What does this have to do with anything? My answer is that I feel like a recognition/understanding of Moravec's Paradox is one of the major components of inferential distance between myself and most others both in the rationalist movement, and in academia. It is why I am reflexively skeptical of grand unified social/political theories. and It is also why I remain deeply skeptical of GPT and the oncoming AI apocalypse it allegedly represents.

One claim you'll see guys like Elizer Yudkowsky, Bryan Caplan, and posters here on TheMotte make on a semi-regular basis is that "GPT knows how to play Chess". But if you press them on the topic, or actually look at chess games that GPT has played it becomes readily apparent that GPT makes a lot of stupid and occasionally outright illegal moves (eg moving rooks diagonally, attacking it's own pieces, etc...). What this demonstrates is that GPT does not "know how to play chess" at all. At least not in the same sense that Deep Blue or my 9-year-old can be described as "knowing how to play chess", or AlphaGo can be described as "knowing how to play Go".

Furthermore, once you start digging into their inner workings this lack of "knowing" appears to be a fundamental weakness of the Large Language Model architecture. At the end of the day it's still just a regression calculating the next most plausible word (or in the case of GPT-4 string of words) based on the correlations found in it's training data. Granted GPT-4 is certainly a step up from GPT-3 in terms being able to pass as human. The shift towards correlating longer statements rather than individual words seems to have plastered over a lot of the jarring discontinuities that made GPT-3 generated posts so easy to pick out. In contrast GPT-4 can actually kind of pass for human from the proverbial 50 ft away. Unlike prior GPT iterations, identifying it actually requires a level of careful reading or some sort of interaction.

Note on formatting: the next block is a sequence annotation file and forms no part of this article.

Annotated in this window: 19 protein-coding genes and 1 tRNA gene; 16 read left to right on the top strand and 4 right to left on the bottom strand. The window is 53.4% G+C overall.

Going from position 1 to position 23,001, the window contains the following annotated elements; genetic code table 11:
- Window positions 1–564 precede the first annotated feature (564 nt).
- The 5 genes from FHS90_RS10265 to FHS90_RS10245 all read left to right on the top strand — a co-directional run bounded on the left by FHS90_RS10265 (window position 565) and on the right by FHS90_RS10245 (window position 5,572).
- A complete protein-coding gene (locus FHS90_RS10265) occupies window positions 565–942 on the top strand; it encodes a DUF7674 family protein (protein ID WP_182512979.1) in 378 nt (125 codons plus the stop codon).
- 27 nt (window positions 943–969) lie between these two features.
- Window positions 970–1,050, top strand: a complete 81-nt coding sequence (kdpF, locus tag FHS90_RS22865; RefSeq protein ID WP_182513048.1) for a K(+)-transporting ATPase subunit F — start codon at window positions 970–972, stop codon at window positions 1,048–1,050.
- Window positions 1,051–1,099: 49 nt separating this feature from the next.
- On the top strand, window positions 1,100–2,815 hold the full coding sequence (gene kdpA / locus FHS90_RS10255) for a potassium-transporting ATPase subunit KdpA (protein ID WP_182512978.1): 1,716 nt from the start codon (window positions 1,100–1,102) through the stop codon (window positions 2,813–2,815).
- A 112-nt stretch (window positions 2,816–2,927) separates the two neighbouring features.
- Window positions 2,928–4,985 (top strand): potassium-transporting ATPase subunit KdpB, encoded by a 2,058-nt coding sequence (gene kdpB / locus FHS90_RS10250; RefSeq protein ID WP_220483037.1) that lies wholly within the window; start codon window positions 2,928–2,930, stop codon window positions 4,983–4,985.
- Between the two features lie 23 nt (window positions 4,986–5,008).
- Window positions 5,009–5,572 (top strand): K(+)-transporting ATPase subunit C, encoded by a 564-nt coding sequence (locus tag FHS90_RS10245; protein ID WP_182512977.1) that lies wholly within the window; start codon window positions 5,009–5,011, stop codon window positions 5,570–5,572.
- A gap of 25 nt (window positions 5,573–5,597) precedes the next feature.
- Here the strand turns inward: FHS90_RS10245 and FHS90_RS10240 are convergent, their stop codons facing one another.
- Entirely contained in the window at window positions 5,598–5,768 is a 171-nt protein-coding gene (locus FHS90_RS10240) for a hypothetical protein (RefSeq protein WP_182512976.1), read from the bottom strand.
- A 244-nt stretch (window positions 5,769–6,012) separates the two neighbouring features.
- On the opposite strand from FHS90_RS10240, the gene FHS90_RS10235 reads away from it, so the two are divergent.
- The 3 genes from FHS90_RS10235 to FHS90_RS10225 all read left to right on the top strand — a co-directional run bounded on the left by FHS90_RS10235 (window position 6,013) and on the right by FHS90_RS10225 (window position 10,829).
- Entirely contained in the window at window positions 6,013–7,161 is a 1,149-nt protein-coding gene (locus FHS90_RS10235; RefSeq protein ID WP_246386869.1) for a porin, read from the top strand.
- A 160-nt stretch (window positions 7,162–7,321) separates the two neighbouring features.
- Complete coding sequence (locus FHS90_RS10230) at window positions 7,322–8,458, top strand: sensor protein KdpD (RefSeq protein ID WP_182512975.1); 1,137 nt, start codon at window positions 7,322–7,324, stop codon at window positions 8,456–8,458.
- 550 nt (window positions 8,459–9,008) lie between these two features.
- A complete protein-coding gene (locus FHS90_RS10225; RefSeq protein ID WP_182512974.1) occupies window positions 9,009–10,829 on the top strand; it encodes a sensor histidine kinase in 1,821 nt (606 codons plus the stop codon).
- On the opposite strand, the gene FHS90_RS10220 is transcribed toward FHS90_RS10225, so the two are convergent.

Eugene Volokh's posts on Large Libel Models probably deserves a discussion of their own but INAL and not really interested in questions of liability. In any case he ends up running into the same issue with GPT that I did. Users here talk about instances of GPT "lying" or "hallucinating" and how to reduce the frequency of such instances, but the conversations inevitably devolve into self-referential nonsense because neither of these terms really describe what is actually happening. In order to "hallucinate" one must first be able to perceive. In order to "lie" one must first understand the difference between true and false. and GPT possesses neither. Simple fact is ask GPT for five examples of prosecutorial misconduct complete with citations and newspaper quotes and it will provide the names of five prosecutors, their alleged crimes, some juicy quotes, and supposed case numbers. However while the names provided might actually be real prosecutors, and the media outlet quoted might be a real outlet, if you actually look up the court records or try to find the quotes you're going to come up short because the example was not something that was pulled out of memory and provided, it was "generated" form the prompt in exactly the manner that a Large Language Model is designed to do.

to be continued...

edit: fixed link

...and now the conclusion